The idea of a ‘district library’ – explored during the ‘Community Development Meeting’ (CDM) on January 24th – received further attention during the CDM session on February 28th, but it appears there’s little interest in pursuing the matter further at this time.
The January gathering of representatives from the City of Three Rivers and the townships of Fabius, Lockport and Park featured Richard Butler, Jr., a Grand Rapids attorney with considerable knowledge and experience regarding the District Library Establishment Action (DLEA) of 1989, a statute that now governs the creation and operation of district libraries in Michigan. The more recent meeting continued the exploration and included discussion of financial information shared by Cathy Lawson, finance director for the City of Three Rivers. The information shows existing library revenues, revenues based on a one-mill levy applied throughout a district covering the city and the three townships, and projections showing both scenarios without the personal property tax (PPT), which is slated for elimination.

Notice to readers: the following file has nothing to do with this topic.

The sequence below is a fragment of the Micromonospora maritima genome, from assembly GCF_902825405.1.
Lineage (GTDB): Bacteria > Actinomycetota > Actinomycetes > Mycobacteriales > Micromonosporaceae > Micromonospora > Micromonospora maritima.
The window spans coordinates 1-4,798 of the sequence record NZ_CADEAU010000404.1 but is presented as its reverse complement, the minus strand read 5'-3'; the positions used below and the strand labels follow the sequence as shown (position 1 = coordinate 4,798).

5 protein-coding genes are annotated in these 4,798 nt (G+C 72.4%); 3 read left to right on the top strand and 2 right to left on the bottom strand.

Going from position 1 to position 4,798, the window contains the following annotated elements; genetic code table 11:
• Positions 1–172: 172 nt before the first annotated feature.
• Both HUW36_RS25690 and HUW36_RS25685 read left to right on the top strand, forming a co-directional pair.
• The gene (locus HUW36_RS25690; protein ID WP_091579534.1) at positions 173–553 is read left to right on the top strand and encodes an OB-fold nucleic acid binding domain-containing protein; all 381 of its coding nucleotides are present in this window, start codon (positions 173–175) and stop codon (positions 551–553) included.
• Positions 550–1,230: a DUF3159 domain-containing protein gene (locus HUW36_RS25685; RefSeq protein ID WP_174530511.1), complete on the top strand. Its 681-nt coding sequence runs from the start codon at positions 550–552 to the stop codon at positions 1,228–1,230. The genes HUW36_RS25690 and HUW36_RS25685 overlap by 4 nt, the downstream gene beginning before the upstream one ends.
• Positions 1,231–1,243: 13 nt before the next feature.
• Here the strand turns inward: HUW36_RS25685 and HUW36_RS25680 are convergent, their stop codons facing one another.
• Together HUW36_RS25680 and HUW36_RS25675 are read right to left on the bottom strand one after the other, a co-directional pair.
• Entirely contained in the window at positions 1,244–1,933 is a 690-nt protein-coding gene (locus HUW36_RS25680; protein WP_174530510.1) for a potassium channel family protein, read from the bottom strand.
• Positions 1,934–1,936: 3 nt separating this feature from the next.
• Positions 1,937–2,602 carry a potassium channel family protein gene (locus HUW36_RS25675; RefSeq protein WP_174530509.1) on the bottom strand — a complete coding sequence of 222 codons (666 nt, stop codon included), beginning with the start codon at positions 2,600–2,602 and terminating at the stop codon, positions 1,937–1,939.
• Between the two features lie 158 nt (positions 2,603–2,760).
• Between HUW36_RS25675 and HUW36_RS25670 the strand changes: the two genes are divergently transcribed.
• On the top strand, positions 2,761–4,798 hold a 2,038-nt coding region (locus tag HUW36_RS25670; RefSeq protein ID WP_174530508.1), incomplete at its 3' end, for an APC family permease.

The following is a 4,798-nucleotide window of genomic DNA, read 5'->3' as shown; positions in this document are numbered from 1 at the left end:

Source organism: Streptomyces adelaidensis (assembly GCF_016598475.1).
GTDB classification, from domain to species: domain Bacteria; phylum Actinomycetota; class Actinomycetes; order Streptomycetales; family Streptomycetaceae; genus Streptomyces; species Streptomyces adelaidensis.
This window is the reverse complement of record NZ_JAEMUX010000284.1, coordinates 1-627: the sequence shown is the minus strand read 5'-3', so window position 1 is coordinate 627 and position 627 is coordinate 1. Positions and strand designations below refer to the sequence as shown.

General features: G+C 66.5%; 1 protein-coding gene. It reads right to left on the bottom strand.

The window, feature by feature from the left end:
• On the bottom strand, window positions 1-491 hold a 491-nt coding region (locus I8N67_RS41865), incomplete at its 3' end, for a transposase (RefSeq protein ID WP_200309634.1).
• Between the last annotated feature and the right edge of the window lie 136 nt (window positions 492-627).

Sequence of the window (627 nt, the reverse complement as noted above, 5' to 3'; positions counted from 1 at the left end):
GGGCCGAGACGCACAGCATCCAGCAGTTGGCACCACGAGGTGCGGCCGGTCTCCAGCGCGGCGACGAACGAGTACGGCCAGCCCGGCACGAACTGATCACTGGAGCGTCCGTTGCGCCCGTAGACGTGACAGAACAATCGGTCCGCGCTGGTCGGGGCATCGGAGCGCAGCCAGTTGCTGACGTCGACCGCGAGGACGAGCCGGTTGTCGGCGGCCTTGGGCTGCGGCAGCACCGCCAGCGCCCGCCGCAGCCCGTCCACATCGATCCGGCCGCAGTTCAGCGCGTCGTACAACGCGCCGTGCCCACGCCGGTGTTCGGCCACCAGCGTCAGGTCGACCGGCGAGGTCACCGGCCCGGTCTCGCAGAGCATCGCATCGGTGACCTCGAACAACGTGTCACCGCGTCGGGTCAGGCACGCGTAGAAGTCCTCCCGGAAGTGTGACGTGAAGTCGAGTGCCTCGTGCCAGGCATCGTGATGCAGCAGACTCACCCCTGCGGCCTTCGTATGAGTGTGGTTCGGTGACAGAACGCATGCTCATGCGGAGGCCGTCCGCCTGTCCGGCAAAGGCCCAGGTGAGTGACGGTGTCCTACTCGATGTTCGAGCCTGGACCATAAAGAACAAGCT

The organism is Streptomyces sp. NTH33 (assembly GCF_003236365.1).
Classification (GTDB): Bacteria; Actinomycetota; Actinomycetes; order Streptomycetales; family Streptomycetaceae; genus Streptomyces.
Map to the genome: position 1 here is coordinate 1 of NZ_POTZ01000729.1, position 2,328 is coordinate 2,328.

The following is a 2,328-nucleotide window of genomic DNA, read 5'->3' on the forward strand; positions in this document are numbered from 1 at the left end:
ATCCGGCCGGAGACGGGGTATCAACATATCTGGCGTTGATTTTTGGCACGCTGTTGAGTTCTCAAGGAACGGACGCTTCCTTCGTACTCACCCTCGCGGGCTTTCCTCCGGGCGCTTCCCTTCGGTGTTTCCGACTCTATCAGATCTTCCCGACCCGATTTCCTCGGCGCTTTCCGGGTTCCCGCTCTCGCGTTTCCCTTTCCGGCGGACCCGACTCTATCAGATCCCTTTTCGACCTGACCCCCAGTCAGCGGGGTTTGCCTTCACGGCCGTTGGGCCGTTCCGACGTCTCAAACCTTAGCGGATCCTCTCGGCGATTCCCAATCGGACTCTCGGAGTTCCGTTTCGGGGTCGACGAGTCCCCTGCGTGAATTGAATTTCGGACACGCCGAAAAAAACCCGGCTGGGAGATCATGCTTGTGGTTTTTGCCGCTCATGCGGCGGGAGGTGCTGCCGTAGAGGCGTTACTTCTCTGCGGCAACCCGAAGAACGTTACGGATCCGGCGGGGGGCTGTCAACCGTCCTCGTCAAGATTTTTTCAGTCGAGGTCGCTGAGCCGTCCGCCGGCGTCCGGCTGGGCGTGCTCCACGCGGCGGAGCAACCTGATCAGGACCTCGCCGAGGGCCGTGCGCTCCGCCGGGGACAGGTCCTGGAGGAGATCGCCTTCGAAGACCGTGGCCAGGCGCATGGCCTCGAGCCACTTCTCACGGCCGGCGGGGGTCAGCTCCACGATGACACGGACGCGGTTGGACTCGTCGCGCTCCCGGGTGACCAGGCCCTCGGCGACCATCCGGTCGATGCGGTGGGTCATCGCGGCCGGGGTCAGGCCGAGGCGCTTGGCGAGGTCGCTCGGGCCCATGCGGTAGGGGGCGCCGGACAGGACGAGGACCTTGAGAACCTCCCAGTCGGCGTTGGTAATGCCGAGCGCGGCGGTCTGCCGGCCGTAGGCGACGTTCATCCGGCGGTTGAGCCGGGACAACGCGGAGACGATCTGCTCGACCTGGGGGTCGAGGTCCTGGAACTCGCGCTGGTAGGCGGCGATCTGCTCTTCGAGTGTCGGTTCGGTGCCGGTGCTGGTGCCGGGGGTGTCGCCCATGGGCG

City Manager Joe Bippus moderated the discussion and noted that the group has been gathering on a monthly basis to explore ways governmental units in the Three Rivers area can work together to improve the delivery of services and save money, cooperation that is being encouraged by Governor Rick Snyder.
Joining city and township officials for the February meeting were Sharon Rogers, longtime chair of the Three Rivers Public Library Board, and Annette Ashby, Fabius Township’s representative on the library board.